Health Services Alert

July 24, 2015

Last month, the New York State Attorney General (“AG”) reached a settlement with Aspen Dental Management, Inc. (“ADMI”) after an investigation revealed that ADMI violated New York laws prohibiting the unauthorized practice of dentistry and dental hygiene, fee splitting and deceptive trade practices.  ADMI’s story is a cautionary tale to which investors and management companies doing business in New York State should pay heed, as it illustrates the risks associated with behavior that crosses the line separating legitimate medical management services from clinical care.

ADMI is a company that provides business support and administrative services to seven independently owned dental practices that maintain 40 offices in New York State.  The AG concluded, however, that ADMI did much more than provide “back-end and administrative support” to the dental practices.  The AG charged that ADMI essentially developed a chain of dental practices that, although nominally owned by individual dentists, were actually controlled to a large degree by ADMI and operated under the trade name “Aspen Dental.”

According to the AG, ADMI’s control was evidenced by circumstances including:

  • ADMI shared in dental office profits – 40% to 50% of the monthly gross profits of each dental practice office — and bonuses paid to office managers employed by ADMI also were calculated as a percentage of office’s profits;
  • ADMI marketed the dental practices under the “Aspen Dental” trade name and the ADMI website did not adequately differentiate between the independently owned dental practices and ADMI;
  • ADMI routinely made business decisions that directly impacted clinical care, including incentivizing and pressuring staff to increase sales of services and products, implementing patient scheduling systems designed to enhance revenue, and hiring and supervising clinical staff;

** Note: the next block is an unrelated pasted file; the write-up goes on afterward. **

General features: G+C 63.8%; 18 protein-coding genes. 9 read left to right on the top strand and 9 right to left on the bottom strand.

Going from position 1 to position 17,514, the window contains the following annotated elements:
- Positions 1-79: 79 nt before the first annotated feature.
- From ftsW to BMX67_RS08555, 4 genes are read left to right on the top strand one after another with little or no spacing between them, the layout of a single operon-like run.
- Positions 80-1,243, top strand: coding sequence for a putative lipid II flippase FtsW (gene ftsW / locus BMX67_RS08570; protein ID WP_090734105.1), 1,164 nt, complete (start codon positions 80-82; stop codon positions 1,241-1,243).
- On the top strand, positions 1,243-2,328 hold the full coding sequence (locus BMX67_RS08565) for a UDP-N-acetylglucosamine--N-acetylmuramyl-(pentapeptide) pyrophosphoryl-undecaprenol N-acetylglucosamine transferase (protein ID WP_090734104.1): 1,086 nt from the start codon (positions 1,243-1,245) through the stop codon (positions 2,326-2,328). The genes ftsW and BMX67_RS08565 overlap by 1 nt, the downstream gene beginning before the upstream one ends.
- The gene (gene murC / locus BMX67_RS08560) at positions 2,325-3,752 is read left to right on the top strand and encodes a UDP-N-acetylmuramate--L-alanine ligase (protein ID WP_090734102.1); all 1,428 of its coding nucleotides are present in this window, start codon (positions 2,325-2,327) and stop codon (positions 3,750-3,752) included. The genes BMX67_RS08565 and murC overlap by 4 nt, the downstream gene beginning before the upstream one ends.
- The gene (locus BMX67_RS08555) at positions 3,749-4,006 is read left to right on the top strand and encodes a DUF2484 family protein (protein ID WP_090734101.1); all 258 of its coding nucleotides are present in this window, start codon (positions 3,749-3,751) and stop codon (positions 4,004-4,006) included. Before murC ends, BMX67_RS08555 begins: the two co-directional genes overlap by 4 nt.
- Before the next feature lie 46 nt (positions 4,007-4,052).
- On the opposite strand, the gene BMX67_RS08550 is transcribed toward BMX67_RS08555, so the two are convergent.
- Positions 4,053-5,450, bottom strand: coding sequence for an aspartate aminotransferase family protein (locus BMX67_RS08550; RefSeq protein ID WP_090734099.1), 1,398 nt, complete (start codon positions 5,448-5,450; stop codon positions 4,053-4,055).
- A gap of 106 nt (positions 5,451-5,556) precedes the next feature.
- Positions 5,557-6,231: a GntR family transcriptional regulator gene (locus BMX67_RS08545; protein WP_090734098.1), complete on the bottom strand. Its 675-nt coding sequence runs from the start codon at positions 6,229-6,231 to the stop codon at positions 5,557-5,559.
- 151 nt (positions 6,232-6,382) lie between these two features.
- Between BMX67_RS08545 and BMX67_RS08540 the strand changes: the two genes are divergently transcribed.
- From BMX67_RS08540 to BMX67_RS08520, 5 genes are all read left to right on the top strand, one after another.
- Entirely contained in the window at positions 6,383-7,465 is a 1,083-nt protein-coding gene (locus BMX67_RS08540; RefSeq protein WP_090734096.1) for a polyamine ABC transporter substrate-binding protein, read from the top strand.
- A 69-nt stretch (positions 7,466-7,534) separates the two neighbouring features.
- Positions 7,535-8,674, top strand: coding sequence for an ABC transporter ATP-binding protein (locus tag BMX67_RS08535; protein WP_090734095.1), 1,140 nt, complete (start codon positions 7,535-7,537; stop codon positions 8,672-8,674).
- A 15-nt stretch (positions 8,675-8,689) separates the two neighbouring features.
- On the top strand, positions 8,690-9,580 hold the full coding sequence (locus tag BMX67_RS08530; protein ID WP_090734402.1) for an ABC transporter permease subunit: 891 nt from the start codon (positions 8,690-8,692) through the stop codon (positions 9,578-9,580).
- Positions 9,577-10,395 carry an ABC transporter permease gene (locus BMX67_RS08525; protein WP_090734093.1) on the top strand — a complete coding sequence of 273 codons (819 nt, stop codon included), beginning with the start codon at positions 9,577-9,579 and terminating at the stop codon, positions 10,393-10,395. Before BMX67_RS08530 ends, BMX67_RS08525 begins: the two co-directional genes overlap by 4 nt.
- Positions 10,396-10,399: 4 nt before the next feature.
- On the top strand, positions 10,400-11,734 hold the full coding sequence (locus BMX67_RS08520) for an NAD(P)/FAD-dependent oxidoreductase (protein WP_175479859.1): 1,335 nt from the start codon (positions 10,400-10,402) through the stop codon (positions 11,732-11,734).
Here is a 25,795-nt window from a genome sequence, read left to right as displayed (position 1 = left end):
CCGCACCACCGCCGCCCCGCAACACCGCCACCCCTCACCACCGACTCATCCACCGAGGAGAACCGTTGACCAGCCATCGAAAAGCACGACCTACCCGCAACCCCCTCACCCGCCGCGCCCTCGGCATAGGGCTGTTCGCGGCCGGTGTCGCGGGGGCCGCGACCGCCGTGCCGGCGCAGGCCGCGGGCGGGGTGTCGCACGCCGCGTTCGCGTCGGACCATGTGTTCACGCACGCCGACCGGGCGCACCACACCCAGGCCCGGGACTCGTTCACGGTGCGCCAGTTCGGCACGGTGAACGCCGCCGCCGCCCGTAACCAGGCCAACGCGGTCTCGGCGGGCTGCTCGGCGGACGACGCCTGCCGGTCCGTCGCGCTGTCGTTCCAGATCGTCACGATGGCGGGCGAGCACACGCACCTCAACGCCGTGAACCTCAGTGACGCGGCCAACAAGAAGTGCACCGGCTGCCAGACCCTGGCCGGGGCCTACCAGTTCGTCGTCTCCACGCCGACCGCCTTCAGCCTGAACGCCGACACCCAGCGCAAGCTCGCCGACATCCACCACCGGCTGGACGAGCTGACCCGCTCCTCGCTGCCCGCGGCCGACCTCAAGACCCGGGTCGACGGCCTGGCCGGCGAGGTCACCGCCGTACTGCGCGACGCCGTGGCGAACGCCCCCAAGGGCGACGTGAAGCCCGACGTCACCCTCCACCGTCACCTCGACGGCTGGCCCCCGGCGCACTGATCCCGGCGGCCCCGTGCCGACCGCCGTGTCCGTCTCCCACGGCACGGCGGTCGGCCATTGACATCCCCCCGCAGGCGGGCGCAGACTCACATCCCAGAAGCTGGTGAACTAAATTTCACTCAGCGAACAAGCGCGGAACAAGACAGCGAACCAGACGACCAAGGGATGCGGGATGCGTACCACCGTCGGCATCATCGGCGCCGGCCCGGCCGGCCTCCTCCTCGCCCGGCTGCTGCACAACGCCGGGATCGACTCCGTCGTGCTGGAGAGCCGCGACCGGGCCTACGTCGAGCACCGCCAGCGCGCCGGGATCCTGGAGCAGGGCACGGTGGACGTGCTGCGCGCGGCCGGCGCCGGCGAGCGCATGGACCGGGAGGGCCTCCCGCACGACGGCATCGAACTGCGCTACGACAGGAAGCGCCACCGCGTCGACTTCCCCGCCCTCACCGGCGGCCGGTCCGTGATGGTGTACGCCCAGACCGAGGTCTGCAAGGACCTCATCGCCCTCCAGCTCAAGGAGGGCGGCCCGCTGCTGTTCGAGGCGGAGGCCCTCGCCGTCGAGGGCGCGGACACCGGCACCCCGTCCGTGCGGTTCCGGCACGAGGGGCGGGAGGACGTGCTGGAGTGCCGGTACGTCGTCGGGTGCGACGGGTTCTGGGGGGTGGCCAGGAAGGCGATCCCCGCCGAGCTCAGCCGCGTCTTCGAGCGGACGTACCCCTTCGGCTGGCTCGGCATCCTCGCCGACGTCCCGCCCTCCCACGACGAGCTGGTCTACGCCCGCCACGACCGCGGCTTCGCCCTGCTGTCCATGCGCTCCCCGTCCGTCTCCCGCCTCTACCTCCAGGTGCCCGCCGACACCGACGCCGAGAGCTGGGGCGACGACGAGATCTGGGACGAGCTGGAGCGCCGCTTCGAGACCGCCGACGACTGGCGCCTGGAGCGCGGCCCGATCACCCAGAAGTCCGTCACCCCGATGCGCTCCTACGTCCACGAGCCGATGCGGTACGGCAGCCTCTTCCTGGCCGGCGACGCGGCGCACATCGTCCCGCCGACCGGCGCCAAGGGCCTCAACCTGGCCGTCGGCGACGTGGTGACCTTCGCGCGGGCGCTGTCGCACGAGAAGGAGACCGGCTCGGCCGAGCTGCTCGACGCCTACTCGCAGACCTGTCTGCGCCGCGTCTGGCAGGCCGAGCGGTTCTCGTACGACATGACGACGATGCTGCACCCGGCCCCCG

• ADMI trained non-licensed office managers on ways to talk to patients about their treatment plans and assist them in choosing among treatment alternatives;
  • ADMI wielded undue influence over the finances of the dental clinics by controlling virtually all the bank accounts through one consolidated account to which even the dental practice owners did not have access;
  • ADMI imposed non-competition and non-solicitation agreements on the dental practices that prevented the practices from competing with any other dental practice affiliated with ADMI;
  • ADMI developed approximately 150 policies, guidance documents and forms that were used by or that concerned the operations of the dental practices, and that included clinical information and protocols.

The AG concluded that ADMI control was excessive, implicating statutory prohibitions against the unauthorized corporate practice of medicine.  In addition, the AG found that ADMI’s sharing of profits violated New York law prohibiting fee splitting, and created an incentive for ADMI to pressure staff in the dental offices to generate revenue.  The AG also concluded that ADMI’s marketing practices were deceptive because its use of the “Aspen Dental” trade name could mislead consumers into thinking that all Aspen Dental-branded offices were subject to common ownership and control by a central corporate office responsible for the care provided at each independently owned dental office.

Under the terms of the settlement, ADMI must pay a $450,000 civil penalty and retain an independent monitor to oversee the implementation of the settlement over a three-year period.  Other parts of the settlement include provisions: